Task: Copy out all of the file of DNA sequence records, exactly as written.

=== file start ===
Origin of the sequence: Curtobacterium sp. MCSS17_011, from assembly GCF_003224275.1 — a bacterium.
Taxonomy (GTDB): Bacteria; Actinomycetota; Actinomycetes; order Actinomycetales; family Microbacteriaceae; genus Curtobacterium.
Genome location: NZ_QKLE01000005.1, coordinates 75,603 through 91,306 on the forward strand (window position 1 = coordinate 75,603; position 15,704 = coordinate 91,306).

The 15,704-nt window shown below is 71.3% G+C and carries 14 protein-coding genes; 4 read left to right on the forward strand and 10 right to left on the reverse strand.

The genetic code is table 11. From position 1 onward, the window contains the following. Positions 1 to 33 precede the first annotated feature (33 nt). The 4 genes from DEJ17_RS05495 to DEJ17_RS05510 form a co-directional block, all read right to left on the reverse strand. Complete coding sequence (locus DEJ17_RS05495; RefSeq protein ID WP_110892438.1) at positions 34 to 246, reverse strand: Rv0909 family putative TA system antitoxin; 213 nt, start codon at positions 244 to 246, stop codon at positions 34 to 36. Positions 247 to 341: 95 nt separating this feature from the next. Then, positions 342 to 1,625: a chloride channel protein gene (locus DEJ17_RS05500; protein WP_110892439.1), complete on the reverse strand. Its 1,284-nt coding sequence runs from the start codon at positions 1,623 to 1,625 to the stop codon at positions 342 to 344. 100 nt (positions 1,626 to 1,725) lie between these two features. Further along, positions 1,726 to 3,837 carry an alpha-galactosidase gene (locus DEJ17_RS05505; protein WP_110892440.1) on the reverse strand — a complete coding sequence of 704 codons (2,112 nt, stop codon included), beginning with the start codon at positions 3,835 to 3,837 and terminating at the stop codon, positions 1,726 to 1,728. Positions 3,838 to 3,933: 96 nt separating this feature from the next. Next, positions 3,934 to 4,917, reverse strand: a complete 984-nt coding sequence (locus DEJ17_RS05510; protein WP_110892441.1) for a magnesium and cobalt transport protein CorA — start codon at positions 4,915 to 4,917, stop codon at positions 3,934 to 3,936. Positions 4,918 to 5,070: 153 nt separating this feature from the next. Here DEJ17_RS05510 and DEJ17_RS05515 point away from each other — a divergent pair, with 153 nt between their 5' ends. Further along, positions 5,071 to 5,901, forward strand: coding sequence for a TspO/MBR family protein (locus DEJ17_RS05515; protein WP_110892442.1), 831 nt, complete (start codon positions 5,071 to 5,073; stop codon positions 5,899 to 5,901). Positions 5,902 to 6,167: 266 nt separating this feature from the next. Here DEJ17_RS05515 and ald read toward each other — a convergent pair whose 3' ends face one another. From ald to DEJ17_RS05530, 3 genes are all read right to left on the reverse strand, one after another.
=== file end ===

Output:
Origin of the sequence: Curtobacterium sp. MCSS17_011, from assembly GCF_003224275.1 — a bacterium.
Taxonomy (GTDB): Bacteria; Actinomycetota; Actinomycetes; order Actinomycetales; family Microbacteriaceae; genus Curtobacterium.
Genome location: NZ_QKLE01000005.1, coordinates 75,603 through 91,306 on the forward strand (window position 1 = coordinate 75,603; position 15,704 = coordinate 91,306).

The 15,704-nt window shown below is 71.3% G+C and carries 14 protein-coding genes; 4 read left to right on the forward strand and 10 right to left on the reverse strand.

The genetic code is table 11. From position 1 onward, the window contains the following. Positions 1 to 33 precede the first annotated feature (33 nt). The 4 genes from DEJ17_RS05495 to DEJ17_RS05510 form a co-directional block, all read right to left on the reverse strand. Complete coding sequence (locus DEJ17_RS05495; RefSeq protein ID WP_110892438.1) at positions 34 to 246, reverse strand: Rv0909 family putative TA system antitoxin; 213 nt, start codon at positions 244 to 246, stop codon at positions 34 to 36. Positions 247 to 341: 95 nt separating this feature from the next. Then, positions 342 to 1,625: a chloride channel protein gene (locus DEJ17_RS05500; protein WP_110892439.1), complete on the reverse strand. Its 1,284-nt coding sequence runs from the start codon at positions 1,623 to 1,625 to the stop codon at positions 342 to 344. 100 nt (positions 1,626 to 1,725) lie between these two features. Further along, positions 1,726 to 3,837 carry an alpha-galactosidase gene (locus DEJ17_RS05505; protein WP_110892440.1) on the reverse strand — a complete coding sequence of 704 codons (2,112 nt, stop codon included), beginning with the start codon at positions 3,835 to 3,837 and terminating at the stop codon, positions 1,726 to 1,728. Positions 3,838 to 3,933: 96 nt separating this feature from the next. Next, positions 3,934 to 4,917, reverse strand: a complete 984-nt coding sequence (locus DEJ17_RS05510; protein WP_110892441.1) for a magnesium and cobalt transport protein CorA — start codon at positions 4,915 to 4,917, stop codon at positions 3,934 to 3,936. Positions 4,918 to 5,070: 153 nt separating this feature from the next. Here DEJ17_RS05510 and DEJ17_RS05515 point away from each other — a divergent pair, with 153 nt between their 5' ends. Further along, positions 5,071 to 5,901, forward strand: coding sequence for a TspO/MBR family protein (locus DEJ17_RS05515; protein WP_110892442.1), 831 nt, complete (start codon positions 5,071 to 5,073; stop codon positions 5,899 to 5,901). Positions 5,902 to 6,167: 266 nt separating this feature from the next. Here DEJ17_RS05515 and ald read toward each other — a convergent pair whose 3' ends face one another. From ald to DEJ17_RS05530, 3 genes are all read right to left on the reverse strand, one after another.